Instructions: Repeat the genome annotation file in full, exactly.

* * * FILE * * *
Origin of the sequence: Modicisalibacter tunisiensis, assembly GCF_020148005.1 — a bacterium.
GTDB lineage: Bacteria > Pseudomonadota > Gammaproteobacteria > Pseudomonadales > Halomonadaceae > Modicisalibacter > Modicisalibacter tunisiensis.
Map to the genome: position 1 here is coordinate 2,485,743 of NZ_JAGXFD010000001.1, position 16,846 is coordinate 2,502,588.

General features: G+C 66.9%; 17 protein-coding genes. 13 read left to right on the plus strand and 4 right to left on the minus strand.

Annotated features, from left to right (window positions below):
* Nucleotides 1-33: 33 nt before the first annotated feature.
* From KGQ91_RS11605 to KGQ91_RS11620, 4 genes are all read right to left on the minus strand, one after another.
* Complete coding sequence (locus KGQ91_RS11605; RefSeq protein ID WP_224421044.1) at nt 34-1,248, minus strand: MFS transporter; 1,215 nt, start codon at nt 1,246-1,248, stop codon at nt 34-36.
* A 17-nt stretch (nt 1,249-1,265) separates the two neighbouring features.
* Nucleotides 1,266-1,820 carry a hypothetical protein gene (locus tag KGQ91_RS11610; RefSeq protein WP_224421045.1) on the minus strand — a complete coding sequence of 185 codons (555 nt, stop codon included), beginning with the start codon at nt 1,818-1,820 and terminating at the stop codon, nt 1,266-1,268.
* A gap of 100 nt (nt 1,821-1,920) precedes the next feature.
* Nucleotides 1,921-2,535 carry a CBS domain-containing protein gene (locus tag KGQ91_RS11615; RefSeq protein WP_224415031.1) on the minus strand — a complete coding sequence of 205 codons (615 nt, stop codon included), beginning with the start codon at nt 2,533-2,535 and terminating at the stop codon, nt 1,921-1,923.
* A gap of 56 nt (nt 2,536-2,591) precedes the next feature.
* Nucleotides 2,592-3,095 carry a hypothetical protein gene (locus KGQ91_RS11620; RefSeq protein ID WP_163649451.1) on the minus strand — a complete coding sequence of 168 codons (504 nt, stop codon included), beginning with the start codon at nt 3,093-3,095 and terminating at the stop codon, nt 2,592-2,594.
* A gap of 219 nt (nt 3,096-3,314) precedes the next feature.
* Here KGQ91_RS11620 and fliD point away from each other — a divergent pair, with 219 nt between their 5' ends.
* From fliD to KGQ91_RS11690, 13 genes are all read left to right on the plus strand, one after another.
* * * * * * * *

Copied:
Origin of the sequence: Modicisalibacter tunisiensis, assembly GCF_020148005.1 — a bacterium.
GTDB lineage: Bacteria > Pseudomonadota > Gammaproteobacteria > Pseudomonadales > Halomonadaceae > Modicisalibacter > Modicisalibacter tunisiensis.
Map to the genome: position 1 here is coordinate 2,485,743 of NZ_JAGXFD010000001.1, position 16,846 is coordinate 2,502,588.

General features: G+C 66.9%; 17 protein-coding genes. 13 read left to right on the plus strand and 4 right to left on the minus strand.

Annotated features, from left to right (window positions below):
* Nucleotides 1-33: 33 nt before the first annotated feature.
* From KGQ91_RS11605 to KGQ91_RS11620, 4 genes are all read right to left on the minus strand, one after another.
* Complete coding sequence (locus KGQ91_RS11605; RefSeq protein ID WP_224421044.1) at nt 34-1,248, minus strand: MFS transporter; 1,215 nt, start codon at nt 1,246-1,248, stop codon at nt 34-36.
* A 17-nt stretch (nt 1,249-1,265) separates the two neighbouring features.
* Nucleotides 1,266-1,820 carry a hypothetical protein gene (locus tag KGQ91_RS11610; RefSeq protein WP_224421045.1) on the minus strand — a complete coding sequence of 185 codons (555 nt, stop codon included), beginning with the start codon at nt 1,818-1,820 and terminating at the stop codon, nt 1,266-1,268.
* A gap of 100 nt (nt 1,821-1,920) precedes the next feature.
* Nucleotides 1,921-2,535 carry a CBS domain-containing protein gene (locus tag KGQ91_RS11615; RefSeq protein WP_224415031.1) on the minus strand — a complete coding sequence of 205 codons (615 nt, stop codon included), beginning with the start codon at nt 2,533-2,535 and terminating at the stop codon, nt 1,921-1,923.
* A gap of 56 nt (nt 2,536-2,591) precedes the next feature.
* Nucleotides 2,592-3,095 carry a hypothetical protein gene (locus KGQ91_RS11620; RefSeq protein ID WP_163649451.1) on the minus strand — a complete coding sequence of 168 codons (504 nt, stop codon included), beginning with the start codon at nt 3,093-3,095 and terminating at the stop codon, nt 2,592-2,594.
* A gap of 219 nt (nt 3,096-3,314) precedes the next feature.
* Here KGQ91_RS11620 and fliD point away from each other — a divergent pair, with 219 nt between their 5' ends.
* From fliD to KGQ91_RS11690, 13 genes are all read left to right on the plus strand, one after another.